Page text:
This is not so much a review as an examination of flaws. Normally I would warn of spoilers, but as I stated on my post-movie Facebook post, you're better off just rewatching the original than sitting through this tripe, so I am not spoiling anything; I am saving you.
Like many people, the first Independence Day was an emotional experience for me. I was 14 and saw the movie twice in the theaters; the first time in opening weekend in San Antonio, the second at the theater in Tinker Air Force base. Both times, the audience was made of military families and veterans, which made it all the better. There was laughter, there were tears, there was raucous cheering at several points. The cheers were so loud, in fact, that my father's non-American friend actually asked him if the audience understood that the action onscreen was not real (European audiences are much more subdued). But here's the thing—in a way, Independence Day was real to us. It was real not just because of the awesome special effects or the tightly written plot, but because of the characters. So before I deconstruct what made the sequel awful, let's reflect on what made the original great.
These characters were the heart and soul of the movie, as were the supporting characters like Judd Hirsch as David's father who rediscovers his Judaism and helps others with humor and with spiritual guidance; Harry Connick Jr. As Hiller's friend and fellow Marine with his true friendship and ridiculous levels of charm; Robert Loggia as the bad-ass General who will do what it takes to get the mission done; even the under utilized Adam Baldwin as the steady, stoic Major Mitchell who ran Area 51 like a boss. These people, some with only a few lines, made Independence Day the great movie it is.
Now let's look at what the sequel included. Before I get to the characters, let's address some other issues:
First, the special effects were great. Watching Hong Kong be ripped apart was terrifying and oddly beautiful. The science was questionable. Having a 3000-mile spaceship sitting on top of the planet like a hat... and there's no effect to our orbit or the moon's orbit? Really? I'm not Neil Degrasse Tyson or anything, but I have questions.
The plot was AWFUL. They spend a lot of the first part of the movie establishing that thanks to reverse engineering alien technology, we have great stuff now. We have a moon base. There are pilots there. We have lots of cool stuff. You would not believe how much time they devote to this. We also have a lady president played by Sela Ward. They do nothing with her, but they just want you to know we have a lady president. There are dog fights, there are half-hearted arguments, shit gets blown up, and then there is a weird, ant-climactic ending.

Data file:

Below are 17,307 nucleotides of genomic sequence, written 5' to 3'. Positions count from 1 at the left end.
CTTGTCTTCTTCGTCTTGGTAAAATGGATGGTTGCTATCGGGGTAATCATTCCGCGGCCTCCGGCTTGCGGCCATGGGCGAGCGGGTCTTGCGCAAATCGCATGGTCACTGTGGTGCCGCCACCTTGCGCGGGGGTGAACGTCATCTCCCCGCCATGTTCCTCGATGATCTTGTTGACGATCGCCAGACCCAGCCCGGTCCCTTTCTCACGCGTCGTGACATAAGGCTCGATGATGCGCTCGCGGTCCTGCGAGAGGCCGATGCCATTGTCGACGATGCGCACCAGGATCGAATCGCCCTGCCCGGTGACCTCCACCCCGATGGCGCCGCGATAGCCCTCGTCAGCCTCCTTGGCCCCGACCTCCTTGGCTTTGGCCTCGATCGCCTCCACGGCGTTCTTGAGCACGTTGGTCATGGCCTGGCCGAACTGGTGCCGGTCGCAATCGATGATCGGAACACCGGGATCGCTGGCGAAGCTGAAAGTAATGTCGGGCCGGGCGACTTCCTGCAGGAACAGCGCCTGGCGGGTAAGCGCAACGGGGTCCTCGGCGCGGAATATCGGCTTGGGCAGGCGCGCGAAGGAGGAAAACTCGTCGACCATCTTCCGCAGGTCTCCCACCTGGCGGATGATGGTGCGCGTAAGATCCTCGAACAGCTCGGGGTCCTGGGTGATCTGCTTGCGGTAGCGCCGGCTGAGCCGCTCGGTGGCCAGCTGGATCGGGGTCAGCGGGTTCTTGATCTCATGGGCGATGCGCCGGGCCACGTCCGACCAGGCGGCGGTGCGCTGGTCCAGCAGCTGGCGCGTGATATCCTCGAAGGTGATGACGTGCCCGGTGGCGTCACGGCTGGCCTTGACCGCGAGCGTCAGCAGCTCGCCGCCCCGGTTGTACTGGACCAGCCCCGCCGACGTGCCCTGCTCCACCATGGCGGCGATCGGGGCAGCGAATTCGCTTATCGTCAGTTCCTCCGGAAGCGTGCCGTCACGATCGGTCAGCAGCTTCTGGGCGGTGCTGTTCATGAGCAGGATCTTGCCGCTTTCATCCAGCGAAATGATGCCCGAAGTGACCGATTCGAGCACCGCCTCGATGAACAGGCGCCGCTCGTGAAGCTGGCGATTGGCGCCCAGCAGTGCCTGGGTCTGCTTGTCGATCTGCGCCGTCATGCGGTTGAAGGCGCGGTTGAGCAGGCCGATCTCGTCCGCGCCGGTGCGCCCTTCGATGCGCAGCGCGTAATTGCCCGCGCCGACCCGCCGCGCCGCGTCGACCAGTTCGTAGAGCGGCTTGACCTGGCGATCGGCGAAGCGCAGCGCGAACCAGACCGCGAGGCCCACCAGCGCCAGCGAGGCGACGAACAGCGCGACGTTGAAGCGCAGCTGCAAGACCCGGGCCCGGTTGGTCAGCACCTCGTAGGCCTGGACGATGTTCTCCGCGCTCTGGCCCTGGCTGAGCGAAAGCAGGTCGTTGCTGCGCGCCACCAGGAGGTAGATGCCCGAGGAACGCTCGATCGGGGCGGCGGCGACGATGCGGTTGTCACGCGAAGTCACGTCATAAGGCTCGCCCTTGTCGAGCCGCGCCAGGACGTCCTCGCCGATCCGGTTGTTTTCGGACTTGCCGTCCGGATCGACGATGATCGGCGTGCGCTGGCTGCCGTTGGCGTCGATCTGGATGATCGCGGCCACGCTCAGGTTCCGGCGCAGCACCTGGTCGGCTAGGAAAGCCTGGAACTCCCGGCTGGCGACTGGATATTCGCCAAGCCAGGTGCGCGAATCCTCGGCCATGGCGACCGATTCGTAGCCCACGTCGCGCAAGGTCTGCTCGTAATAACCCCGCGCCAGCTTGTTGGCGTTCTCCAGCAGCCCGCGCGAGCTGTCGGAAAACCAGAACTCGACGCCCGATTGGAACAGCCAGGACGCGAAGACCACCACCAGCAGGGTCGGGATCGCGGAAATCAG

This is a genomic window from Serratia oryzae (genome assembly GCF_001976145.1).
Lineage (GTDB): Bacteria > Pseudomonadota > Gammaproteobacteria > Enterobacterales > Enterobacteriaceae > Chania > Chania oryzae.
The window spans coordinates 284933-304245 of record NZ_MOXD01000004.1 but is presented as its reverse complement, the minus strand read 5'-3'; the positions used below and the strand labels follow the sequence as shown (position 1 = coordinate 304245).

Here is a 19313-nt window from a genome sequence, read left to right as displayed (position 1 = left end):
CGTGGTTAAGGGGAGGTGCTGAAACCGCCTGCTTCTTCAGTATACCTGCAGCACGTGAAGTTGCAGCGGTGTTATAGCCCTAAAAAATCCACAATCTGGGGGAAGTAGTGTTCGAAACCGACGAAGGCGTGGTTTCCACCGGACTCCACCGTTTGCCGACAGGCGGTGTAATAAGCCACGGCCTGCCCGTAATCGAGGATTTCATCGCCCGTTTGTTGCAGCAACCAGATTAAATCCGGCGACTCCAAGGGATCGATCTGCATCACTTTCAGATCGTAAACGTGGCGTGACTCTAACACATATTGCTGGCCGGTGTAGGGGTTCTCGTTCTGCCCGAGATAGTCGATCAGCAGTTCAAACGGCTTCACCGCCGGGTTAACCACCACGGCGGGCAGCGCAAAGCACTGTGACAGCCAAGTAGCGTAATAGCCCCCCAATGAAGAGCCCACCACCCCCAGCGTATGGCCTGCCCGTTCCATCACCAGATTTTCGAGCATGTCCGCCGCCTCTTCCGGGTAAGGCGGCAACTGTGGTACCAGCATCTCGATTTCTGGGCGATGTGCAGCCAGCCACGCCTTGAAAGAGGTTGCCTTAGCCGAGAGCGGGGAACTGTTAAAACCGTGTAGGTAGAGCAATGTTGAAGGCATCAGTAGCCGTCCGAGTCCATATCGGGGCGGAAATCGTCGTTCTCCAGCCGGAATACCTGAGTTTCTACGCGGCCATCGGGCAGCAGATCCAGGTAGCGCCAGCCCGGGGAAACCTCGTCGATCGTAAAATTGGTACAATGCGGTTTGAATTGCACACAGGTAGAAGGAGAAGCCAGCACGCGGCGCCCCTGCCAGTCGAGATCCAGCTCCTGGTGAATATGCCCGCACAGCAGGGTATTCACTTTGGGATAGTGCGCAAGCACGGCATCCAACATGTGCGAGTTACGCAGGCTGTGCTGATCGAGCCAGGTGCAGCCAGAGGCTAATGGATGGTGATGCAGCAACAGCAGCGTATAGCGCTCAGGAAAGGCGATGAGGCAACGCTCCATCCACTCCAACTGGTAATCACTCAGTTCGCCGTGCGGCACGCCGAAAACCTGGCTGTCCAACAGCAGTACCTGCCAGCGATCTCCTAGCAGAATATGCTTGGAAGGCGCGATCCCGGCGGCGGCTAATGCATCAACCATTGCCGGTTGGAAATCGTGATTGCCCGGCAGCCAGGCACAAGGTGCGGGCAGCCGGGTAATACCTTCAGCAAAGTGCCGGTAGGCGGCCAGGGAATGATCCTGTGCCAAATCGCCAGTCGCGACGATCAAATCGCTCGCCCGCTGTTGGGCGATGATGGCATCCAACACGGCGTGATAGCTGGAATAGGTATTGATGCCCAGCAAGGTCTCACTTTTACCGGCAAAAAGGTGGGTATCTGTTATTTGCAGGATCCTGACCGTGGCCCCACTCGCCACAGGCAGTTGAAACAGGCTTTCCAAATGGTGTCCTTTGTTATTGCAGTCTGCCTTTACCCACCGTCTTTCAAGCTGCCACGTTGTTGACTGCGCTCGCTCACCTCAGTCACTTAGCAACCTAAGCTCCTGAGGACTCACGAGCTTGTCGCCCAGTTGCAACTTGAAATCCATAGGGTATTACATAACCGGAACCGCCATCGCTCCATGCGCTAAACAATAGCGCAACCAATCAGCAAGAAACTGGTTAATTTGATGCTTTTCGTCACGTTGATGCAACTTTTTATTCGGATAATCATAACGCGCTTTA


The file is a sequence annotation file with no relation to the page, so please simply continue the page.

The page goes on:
There was one bright spot, and frankly, I think this was the movie they should have given us. Apparently, one of the alien ships managed to land successfully in Africa after the destruction of the mother ship. Of course we know, the alien ships were the size of cities, so the ship was chock full of aliens. So for ten years, I repeat... 10 years... the people of this unidentified section of Africa lived their lives fighting aliens, seemingly without outside assistance. We hear all this when David Levinson goes to speak with Dikembe Umbutu, a warlord who has spent the last decade being an alien killing machine and setting up his own kingdom.
So who did we hear about instead?
Patricia Whitmore – You may remember Bill Pullman's daughter from the first movie. The adorable little girl who grew up to be the delightful Mae Whitman. So why did Mae Whitman not return to her iconic role? She is a working actress, a beautiful and talented young lady with a large portfolio of work. So why not? Because apparently, the director wanted a vapid stick insect with the acting skills of a sex doll. Seriously, this wooden, blank-eyed abomination actually had a role to work with. She was given backstory and a life external to the movie's plot, unlike most of her co-stars. But what did she do with it? Nothing. Bitch watched her dad sacrifice his life (pointlessly, I'm afraid) and all she did was walk around in a tank top looking the way I do when I hit rush hour traffic. AWFUL.
All art—movies, music, even stupid paintings—are designed to evoke emotion. This movie failed at its mission, spectacularly. It did not make us feel good to be human and/or American. It did not remind us that our weird family members are actually the cornerstones of our lives. It certainly did not make us believe that, in a similar circumstance, we too could rise to the challenge, come together, and protect our lives and our way of life. Instead, it just made us wonder if we should have gone to see Central Intelligence. Because The Rock never disappoints.